Root Canal Therapy
In the past, if you had a tooth with a diseased nerve, you’d probably lose that tooth. Today, with a special dental procedure called root canal treatment, your tooth can be saved. Root canals are relatively simple procedures, with little or no discomfort, involving one to three office visits. Best of all, having a root canal when necessary can save your tooth and your smile!
Inside each tooth is the pulp and the nerve. The nerve is the vestige of the tissue that originally formed the tooth. The pulp is a collection of blood vessels that helps to build the surrounding tooth. The pulp can become infected due to trauma, deep decay, cracks and chips. When a tooth is cracked or has a deep cavity, bacteria can enter the pulp tissue and germs can cause an infection inside the tooth. If left untreated, an abscess may form. If the infected tissue is not removed, pain and swelling can result. This can not only injure your jawbones, but is detrimental to your overall health as well. Without the proper treatment, your tooth may have to be removed.
Teeth that require root canal therapy are not always painful. However, signs you may need a root canal include severe toothache, pain upon chewing or application of pressure, prolonged sensitivity or pain to hot and cold temperatures, a dark discoloration of the tooth, and swelling and tenderness in the nearby gums. If you experience any of these symptoms, contact Dr. Pedersen and Dr. Patel.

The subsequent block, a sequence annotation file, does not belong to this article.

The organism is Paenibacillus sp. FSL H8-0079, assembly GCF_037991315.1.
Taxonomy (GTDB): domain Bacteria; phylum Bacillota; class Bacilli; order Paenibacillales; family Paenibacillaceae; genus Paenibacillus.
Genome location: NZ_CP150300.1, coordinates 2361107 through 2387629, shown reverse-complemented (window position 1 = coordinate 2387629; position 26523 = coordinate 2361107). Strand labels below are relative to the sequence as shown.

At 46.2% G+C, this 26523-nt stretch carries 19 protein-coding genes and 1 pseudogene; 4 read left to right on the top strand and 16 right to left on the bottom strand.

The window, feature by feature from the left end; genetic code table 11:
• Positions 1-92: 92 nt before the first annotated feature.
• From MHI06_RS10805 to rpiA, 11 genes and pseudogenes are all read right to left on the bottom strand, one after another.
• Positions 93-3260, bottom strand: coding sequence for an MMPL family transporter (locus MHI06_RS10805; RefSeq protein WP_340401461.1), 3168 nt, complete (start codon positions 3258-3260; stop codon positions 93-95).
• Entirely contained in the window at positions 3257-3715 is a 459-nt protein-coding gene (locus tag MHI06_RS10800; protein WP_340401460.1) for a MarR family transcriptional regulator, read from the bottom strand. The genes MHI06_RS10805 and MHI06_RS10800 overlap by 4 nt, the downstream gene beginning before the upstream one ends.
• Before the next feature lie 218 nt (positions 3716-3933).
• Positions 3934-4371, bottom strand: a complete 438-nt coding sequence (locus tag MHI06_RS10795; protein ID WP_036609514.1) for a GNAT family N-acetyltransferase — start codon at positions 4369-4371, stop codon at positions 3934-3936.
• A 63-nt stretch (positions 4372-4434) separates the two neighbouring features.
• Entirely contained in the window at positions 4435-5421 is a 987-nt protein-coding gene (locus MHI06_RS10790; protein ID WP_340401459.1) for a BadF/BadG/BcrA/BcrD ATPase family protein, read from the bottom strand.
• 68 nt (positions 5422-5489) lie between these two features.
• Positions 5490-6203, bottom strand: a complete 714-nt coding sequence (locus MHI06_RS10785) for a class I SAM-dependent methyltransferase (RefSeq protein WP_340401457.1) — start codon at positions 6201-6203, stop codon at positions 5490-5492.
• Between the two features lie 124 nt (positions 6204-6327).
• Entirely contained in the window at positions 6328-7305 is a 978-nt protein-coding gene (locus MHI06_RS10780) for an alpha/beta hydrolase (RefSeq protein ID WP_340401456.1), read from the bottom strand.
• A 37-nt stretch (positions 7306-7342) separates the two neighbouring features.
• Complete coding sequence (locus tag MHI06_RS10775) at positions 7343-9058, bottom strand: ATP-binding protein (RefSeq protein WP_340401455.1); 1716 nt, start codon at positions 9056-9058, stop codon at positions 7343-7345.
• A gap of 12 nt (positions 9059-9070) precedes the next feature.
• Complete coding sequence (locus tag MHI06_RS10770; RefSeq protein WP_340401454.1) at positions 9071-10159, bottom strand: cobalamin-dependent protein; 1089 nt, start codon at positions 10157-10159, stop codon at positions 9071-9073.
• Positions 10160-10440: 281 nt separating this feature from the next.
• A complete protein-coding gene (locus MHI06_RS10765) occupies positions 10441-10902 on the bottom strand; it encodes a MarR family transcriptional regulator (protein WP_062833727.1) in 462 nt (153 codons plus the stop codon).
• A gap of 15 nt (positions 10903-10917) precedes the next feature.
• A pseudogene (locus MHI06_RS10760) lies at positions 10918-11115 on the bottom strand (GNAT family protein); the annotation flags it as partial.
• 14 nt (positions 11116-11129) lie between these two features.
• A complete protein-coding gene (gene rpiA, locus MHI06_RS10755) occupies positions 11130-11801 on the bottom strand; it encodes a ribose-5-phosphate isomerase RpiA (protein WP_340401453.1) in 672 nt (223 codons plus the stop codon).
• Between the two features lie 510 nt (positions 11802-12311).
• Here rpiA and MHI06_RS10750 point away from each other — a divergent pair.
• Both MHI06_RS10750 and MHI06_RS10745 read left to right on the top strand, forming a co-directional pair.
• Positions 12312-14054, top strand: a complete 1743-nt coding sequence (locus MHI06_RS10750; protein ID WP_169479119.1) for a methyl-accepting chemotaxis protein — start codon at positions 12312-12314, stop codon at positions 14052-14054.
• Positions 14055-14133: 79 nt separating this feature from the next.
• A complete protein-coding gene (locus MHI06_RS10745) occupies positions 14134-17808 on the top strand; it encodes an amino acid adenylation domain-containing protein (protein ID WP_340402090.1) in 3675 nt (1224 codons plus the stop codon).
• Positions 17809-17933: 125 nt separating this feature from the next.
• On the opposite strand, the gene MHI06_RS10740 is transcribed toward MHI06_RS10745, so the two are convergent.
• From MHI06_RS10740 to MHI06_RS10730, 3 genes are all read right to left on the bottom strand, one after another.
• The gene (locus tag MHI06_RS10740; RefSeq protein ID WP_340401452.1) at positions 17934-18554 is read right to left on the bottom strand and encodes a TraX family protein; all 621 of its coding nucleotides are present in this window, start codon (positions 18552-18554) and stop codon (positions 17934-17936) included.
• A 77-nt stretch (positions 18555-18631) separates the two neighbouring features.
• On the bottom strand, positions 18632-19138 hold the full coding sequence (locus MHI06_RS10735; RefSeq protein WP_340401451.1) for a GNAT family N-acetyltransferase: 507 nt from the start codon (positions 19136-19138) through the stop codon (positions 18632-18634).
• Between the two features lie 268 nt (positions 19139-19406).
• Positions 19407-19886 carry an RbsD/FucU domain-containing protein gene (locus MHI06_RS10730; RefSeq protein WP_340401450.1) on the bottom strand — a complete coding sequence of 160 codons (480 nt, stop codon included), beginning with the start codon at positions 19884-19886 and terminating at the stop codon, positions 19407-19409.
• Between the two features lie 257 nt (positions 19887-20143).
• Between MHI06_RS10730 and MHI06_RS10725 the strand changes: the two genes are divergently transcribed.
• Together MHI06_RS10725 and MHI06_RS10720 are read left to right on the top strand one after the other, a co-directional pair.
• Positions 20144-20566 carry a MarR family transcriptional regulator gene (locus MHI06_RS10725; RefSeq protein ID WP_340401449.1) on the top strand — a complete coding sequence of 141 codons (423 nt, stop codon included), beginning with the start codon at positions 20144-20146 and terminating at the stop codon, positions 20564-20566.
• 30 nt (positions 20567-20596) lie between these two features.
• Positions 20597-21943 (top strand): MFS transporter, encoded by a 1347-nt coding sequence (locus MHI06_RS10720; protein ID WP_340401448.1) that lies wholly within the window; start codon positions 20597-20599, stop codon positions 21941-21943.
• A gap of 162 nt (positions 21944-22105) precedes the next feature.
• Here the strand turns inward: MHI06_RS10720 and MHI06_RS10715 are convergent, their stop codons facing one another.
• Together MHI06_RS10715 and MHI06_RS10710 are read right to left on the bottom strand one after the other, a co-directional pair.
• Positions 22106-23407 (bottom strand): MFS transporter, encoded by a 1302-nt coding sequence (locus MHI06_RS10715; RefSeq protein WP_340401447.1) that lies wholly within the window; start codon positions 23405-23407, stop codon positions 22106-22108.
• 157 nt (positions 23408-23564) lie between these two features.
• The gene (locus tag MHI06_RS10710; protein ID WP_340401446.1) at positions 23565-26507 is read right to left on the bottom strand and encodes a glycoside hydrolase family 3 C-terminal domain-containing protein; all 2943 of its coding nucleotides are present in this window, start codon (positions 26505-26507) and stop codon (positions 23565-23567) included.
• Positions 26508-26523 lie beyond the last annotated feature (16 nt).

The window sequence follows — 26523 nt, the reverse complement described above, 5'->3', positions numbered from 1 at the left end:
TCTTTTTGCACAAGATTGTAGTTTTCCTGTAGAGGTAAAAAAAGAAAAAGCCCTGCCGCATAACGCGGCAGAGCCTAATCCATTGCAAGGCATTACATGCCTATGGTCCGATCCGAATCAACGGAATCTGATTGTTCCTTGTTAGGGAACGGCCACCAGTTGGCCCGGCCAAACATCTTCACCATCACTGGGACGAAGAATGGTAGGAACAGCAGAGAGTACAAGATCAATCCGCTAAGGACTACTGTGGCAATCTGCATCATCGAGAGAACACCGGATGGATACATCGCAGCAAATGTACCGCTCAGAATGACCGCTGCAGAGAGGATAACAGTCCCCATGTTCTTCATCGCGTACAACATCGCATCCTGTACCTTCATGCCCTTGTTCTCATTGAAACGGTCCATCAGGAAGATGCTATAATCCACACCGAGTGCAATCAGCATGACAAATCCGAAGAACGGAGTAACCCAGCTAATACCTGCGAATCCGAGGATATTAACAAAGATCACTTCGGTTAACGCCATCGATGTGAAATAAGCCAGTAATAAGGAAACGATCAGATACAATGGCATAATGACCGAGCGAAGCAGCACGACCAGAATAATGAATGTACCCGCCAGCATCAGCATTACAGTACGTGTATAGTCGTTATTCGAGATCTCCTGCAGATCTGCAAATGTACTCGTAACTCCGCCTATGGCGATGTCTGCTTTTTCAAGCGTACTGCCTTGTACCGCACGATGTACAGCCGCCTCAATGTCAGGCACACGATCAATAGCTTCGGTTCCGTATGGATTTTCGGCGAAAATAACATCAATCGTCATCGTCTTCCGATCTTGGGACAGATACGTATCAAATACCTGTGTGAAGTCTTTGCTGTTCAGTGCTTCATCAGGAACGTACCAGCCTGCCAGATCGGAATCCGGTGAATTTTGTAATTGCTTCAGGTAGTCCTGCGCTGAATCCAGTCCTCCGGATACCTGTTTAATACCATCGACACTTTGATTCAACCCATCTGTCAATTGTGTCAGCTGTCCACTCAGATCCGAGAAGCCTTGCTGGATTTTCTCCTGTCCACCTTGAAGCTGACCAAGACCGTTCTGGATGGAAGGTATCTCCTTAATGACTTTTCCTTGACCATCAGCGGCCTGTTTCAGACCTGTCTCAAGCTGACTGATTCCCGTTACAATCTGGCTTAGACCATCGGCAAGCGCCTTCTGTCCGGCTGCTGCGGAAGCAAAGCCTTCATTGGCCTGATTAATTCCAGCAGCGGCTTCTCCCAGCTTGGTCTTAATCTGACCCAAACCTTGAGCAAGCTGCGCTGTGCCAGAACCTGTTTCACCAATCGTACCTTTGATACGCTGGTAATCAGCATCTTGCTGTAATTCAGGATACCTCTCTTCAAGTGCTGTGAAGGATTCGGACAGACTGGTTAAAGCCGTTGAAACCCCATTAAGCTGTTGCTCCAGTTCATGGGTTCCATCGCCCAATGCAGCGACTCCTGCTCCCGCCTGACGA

Root canal treatment involves one to three visits. During treatment, Dr. Pedersen, Dr. Patel, or an endodontist (a dentist who specializes in problems with the nerves of the teeth) removes the infected tissue. Next, the tissue will be removed and the interior of the tooth will be cleaned and sealed. Finally, the tooth is filled with a dental composite. If your tooth had extensive decay, your doctor may suggest placing a crown to strengthen and protect the tooth from breaking. As long as you continue to care for your teeth and gums with regular brushing, flossing, and checkups, your restored tooth can last a lifetime.